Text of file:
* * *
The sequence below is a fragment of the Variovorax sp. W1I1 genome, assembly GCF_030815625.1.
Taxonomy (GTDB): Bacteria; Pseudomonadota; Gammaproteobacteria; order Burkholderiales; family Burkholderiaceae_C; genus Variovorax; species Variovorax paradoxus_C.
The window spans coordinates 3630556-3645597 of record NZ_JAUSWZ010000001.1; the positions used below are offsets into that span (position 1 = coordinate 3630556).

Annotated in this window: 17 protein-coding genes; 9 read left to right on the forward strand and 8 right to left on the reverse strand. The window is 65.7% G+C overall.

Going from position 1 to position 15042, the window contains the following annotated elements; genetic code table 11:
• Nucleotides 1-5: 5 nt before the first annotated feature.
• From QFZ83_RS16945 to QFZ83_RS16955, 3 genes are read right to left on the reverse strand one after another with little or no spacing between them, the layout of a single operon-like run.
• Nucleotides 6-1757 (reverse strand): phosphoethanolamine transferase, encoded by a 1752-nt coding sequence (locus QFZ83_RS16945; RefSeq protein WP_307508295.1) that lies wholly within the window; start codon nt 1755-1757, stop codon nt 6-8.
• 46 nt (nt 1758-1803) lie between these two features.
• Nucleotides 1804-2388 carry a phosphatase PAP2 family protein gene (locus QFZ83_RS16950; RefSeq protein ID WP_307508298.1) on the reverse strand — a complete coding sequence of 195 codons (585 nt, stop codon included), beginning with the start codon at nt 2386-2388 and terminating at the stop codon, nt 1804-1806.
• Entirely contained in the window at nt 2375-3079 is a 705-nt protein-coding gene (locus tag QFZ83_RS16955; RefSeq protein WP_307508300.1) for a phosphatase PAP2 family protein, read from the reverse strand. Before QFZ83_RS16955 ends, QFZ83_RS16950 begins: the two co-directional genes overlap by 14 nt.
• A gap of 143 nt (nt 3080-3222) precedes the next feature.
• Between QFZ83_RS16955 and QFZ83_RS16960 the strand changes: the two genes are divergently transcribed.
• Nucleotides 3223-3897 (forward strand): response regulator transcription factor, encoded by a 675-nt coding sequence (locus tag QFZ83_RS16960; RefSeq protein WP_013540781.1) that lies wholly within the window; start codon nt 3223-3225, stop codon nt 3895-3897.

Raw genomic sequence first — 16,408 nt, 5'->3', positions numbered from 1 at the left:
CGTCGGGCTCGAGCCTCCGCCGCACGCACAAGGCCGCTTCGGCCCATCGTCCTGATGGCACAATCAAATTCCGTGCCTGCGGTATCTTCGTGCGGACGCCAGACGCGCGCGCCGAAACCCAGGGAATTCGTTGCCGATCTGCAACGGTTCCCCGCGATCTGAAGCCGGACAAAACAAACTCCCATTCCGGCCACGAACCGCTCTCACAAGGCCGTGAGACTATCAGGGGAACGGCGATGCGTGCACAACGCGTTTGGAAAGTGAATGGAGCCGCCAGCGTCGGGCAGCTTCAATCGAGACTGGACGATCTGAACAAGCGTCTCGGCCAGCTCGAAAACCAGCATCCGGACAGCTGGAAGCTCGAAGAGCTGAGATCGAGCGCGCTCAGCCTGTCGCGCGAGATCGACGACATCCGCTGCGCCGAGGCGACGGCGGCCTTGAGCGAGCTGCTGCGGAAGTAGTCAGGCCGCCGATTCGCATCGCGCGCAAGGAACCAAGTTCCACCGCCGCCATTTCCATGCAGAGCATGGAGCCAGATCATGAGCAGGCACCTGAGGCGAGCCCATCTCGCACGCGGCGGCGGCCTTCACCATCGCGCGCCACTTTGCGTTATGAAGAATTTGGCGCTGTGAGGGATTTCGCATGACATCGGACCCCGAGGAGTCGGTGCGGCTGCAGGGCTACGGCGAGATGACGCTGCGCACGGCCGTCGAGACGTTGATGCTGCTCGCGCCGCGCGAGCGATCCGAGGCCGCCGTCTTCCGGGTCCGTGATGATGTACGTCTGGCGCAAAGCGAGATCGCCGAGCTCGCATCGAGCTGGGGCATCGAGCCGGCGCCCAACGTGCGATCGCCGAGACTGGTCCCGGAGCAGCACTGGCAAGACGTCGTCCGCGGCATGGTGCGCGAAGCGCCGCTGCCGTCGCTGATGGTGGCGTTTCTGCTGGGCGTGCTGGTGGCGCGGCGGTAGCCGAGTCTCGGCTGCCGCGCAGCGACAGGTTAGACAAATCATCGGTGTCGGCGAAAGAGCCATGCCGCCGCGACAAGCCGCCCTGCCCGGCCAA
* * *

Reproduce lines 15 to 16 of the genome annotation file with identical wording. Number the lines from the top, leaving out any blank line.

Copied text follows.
Raw genomic sequence first — 16,408 nt, 5'->3', positions numbered from 1 at the left:
CGTCGGGCTCGAGCCTCCGCCGCACGCACAAGGCCGCTTCGGCCCATCGTCCTGATGGCACAATCAAATTCCGTGCCTGCGGTATCTTCGTGCGGACGCCAGACGCGCGCGCCGAAACCCAGGGAATTCGTTGCCGATCTGCAACGGTTCCCCGCGATCTGAAGCCGGACAAAACAAACTCCCATTCCGGCCACGAACCGCTCTCACAAGGCCGTGAGACTATCAGGGGAACGGCGATGCGTGCACAACGCGTTTGGAAAGTGAATGGAGCCGCCAGCGTCGGGCAGCTTCAATCGAGACTGGACGATCTGAACAAGCGTCTCGGCCAGCTCGAAAACCAGCATCCGGACAGCTGGAAGCTCGAAGAGCTGAGATCGAGCGCGCTCAGCCTGTCGCGCGAGATCGACGACATCCGCTGCGCCGAGGCGACGGCGGCCTTGAGCGAGCTGCTGCGGAAGTAGTCAGGCCGCCGATTCGCATCGCGCGCAAGGAACCAAGTTCCACCGCCGCCATTTCCATGCAGAGCATGGAGCCAGATCATGAGCAGGCACCTGAGGCGAGCCCATCTCGCACGCGGCGGCGGCCTTCACCATCGCGCGCCACTTTGCGTTATGAAGAATTTGGCGCTGTGAGGGATTTCGCATGACATCGGACCCCGAGGAGTCGGTGCGGCTGCAGGGCTACGGCGAGATGACGCTGCGCACGGCCGTCGAGACGTTGATGCTGCTCGCGCCGCGCGAGCGATCCGAGGCCGCCGTCTTCCGGGTCCGTGATGATGTACGTCTGGCGCAAAGCGAGATCGCCGAGCTCGCATCGAGCTGGGGCATCGAGCCGGCGCCCAACGTGCGATCGCCGAGACTGGTCCCGGAGCAGCACTGGCAAGACGTCGTCCGCGGCATGGTGCGCGAAGCGCCGCTGCCGTCGCTGATGGTGGCGTTTCTGCTGGGCGTGCTGGTGGCGCGGCGGTAGCCGAGTCTCGGCTGCCGCGCAGCGACAGGTTAGACAAATCATCGGTGTCGGCGAAAGAGCCATGCCGCCGCGACAAGCCGCCCTGCCCGGCCAA